Older adults might be biggest winners from ACA

September 23, 2013

By Daniel Weintraub

The biggest winners from the federal health reform known as the Affordable Care Act will probably be older adults who are too young to be eligible for Medicare.

Today people between age 50 and 64 who don’t get insurance through work face a number of hurdles in finding affordable coverage.

If they’ve been sick, even with a minor ailment, they will probably be denied coverage due to what insurance companies call a “pre-existing condition.”

But even if they are healthy, older adults usually find themselves paying far more than younger people do, sometimes up to five times more for the same benefits.

All of that is about to change.

The Affordable Care Act requires insurance companies to take all applicants, no matter what their health condition. So older people who have been ill can no longer be denied coverage.

Seniors who have been sick also can’t be charged more than people who are healthy.

And while older people can be charged more based on their age, they can’t be charged more than three times what a younger person pays.

There’s more.

Annual and lifetime caps on benefits, which once ended benefits for people with expensive illnesses like cancer just when they needed help the most, have been eliminated.

These changes are part of the law’s attempt to make health insurance, and health care, accessible to all, and to spread the cost of that care to everyone.

But the price of a policy for older people in the state’s new online health insurance marketplace, known as Covered California, won’t necessarily be less than the quoted price for a policy today.

Yet that fact underscores another one of the important changes Californians of all ages will soon see: the ability to comparison shop among policies that offer the same benefits, deductibles and co-pays while competing on the cost of their monthly premiums, the breadth of their provider networks and the quality of their customer service.

For example, a 50-something couple living in Santa Ana with an income of $65,000 a year will be able to get a policy covering 70 percent of their costs for about $900 a month. That’s not cheap, especially compared to a similar policy advertised online today for $574.

But the devil is in the details.

First of all, if the couple’s income were lower, say $40,000 a year, they would be eligible for tax credits that would reduce their monthly premiums.

But more importantly, the plan advertised today, in this case from Anthem Blue Cross, probably would not be available to someone who has a pre-existing condition. Finding a plan that would take someone who has a health history might be impossible, and it would certainly be more expensive. But insurance companies don’t advertise those plans and generally don’t reveal what the rate would be until after the consumer completes a detailed health survey.

More differences between a typical policy advertised today and one that will be sold through Covered California: The current plan comes with a deductible of $5,000 per person, meaning consumers have to pay that much before the insurance company starts picking up 75 percent of the cost of their care. The new plan described here has a much lower deductible, only $2,000 per person.

The current plan claims caps out-of-pocket costs $9,500 per person, not including the monthly premiums. The new plan will cap those costs at $6,370.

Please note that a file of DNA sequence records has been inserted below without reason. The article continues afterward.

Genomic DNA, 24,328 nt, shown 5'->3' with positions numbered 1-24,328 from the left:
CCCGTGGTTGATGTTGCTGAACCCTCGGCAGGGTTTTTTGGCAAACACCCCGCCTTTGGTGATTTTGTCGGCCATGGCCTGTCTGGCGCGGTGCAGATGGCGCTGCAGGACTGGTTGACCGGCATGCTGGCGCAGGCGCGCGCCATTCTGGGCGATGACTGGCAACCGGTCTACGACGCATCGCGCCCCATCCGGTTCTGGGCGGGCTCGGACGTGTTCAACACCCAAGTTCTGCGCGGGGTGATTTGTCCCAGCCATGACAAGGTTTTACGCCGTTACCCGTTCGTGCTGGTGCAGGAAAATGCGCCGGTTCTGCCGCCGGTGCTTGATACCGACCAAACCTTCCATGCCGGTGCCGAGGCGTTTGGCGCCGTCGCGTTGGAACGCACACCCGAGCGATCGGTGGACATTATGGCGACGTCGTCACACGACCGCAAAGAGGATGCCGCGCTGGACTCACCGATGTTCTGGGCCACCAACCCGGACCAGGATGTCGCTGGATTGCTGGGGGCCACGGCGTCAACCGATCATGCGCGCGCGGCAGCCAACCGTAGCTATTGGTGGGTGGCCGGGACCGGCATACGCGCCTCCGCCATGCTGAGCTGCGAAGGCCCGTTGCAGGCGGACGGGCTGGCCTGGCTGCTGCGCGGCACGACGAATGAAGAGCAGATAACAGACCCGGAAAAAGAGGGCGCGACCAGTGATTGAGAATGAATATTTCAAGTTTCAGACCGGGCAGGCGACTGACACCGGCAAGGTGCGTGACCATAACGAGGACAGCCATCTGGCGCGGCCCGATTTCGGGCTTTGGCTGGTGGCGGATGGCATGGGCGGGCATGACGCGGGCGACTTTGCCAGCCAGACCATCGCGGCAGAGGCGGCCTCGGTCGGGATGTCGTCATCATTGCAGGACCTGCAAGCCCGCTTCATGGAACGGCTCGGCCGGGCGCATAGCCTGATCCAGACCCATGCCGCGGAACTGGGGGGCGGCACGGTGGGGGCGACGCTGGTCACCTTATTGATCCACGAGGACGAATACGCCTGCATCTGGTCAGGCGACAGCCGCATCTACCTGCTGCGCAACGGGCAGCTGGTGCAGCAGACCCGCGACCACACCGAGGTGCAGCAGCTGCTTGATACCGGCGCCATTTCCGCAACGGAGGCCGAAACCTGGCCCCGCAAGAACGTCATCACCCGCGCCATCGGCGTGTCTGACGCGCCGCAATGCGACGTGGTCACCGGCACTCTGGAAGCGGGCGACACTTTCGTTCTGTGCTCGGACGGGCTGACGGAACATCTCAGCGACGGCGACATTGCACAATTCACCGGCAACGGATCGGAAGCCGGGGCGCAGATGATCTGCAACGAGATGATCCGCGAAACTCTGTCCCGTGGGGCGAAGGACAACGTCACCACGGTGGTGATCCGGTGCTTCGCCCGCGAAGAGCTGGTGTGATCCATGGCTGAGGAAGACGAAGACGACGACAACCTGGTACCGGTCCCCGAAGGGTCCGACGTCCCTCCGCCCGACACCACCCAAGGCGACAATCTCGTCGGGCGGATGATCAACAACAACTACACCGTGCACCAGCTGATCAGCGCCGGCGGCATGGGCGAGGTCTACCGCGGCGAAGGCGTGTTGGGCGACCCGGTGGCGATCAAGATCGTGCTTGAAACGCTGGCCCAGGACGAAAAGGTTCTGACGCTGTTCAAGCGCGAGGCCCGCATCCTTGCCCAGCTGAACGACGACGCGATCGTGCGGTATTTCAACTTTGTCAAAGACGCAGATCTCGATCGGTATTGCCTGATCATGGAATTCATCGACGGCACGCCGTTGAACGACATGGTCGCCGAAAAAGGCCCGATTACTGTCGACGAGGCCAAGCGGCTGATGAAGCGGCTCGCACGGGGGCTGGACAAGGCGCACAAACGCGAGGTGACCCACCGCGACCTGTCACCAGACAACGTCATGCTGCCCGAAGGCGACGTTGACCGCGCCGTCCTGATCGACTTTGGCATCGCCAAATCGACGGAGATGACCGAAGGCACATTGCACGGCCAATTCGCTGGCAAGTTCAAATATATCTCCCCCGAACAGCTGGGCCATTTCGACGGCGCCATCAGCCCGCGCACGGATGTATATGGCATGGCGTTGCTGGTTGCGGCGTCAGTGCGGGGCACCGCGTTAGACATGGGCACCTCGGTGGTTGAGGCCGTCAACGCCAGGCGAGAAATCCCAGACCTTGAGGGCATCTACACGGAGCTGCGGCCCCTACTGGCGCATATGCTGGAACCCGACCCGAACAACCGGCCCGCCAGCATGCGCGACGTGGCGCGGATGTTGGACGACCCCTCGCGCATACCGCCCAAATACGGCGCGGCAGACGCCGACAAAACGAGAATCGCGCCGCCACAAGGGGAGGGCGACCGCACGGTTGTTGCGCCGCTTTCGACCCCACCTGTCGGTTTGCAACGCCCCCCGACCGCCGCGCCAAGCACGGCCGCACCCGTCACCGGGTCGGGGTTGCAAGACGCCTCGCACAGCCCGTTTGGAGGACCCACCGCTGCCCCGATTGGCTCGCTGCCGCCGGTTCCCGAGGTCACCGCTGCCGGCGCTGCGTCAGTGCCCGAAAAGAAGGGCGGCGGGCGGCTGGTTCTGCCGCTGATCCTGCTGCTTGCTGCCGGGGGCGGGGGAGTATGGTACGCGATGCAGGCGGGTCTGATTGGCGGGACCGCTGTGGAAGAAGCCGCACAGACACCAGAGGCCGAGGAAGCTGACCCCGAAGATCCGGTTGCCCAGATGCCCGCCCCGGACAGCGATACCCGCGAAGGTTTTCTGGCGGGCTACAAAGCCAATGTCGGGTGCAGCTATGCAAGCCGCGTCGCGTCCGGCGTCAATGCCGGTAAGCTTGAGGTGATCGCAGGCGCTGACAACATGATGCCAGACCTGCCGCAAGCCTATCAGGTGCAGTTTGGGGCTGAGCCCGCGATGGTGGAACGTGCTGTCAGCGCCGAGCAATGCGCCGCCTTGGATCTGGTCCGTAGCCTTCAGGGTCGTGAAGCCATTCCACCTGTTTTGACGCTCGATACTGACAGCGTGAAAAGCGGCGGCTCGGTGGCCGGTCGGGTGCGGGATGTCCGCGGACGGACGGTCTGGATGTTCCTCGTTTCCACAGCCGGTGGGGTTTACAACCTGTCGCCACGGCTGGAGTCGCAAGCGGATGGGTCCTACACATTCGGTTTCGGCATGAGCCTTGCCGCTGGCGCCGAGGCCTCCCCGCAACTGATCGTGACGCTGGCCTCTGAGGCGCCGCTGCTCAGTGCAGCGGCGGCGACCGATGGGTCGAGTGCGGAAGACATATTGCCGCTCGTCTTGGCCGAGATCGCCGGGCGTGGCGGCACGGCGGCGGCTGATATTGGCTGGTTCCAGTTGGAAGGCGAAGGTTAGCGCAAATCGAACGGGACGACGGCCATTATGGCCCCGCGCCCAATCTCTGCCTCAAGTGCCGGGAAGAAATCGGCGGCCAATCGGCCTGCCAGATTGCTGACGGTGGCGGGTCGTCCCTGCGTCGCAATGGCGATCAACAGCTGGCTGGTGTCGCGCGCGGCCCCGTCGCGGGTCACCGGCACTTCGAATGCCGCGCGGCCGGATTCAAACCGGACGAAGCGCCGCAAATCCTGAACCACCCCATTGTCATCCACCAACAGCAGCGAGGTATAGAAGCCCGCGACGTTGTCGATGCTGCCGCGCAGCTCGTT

The bottom line: if you have a spotless health record, even if you are older, you might be able to find a policy today that has a lower monthly premium than you will get through Covered California. But if you need to use that policy at some point during the year, and especially if you have a moderately expensive health problem requiring tests or a hospitalization, you would probably be better off with the new policy, even at a higher monthly rate.

One potential benefit of these changes is that they will make it easier for older people to leave the workforce to retire early, work part-time, become a consultant or start their own business. Doing any of those things today can be extremely risky, because walking away from a job with health benefits leaves a person vulnerable to huge financial consequences if they get sick.

The law also includes some lesser but still significant changes to Medicare, the insurance program for people age 65 and up and for the disabled.

The biggest is the phasing out of a policy that forced seniors to pay 100 percent of the cost of prescription drugs after they claimed a certain level of benefits. This “doughtnut hole” in Medicare’s drug reimbursement plan was meant to encourage Medicare recipients to use generic drugs, but it was unpopular from the start and will be gone by 2020.

Another change: the law cuts payments to private Medicare Advantage plans that are now used by more than a quarter of Medicare enrollees. That could limit choice and service, but the law also offers financial bonuses to plans that get rated as offering superior care and service, so no one really knows yet how the change will play out.

The flip-side of all these benefits for older people is that some younger people will pay more, especially if they don’t get coverage through their job but still earn too much to qualify for the tax credits that will subsidize insurance for low-income people.

The rationale behind the policy switch is that nearly everyone will one day be sick or old, or both. And when they are, they won’t be tied to a job they don’t want or need, and they won’t have to fear facing medical bills that could wipe out their savings and leave them deep in debt.

Daniel Weintraub has covered California public policy for 25 years. He is editor of the California Health Report at www.healthycal.org . Reach him at daniel.weintraub@gmail.com

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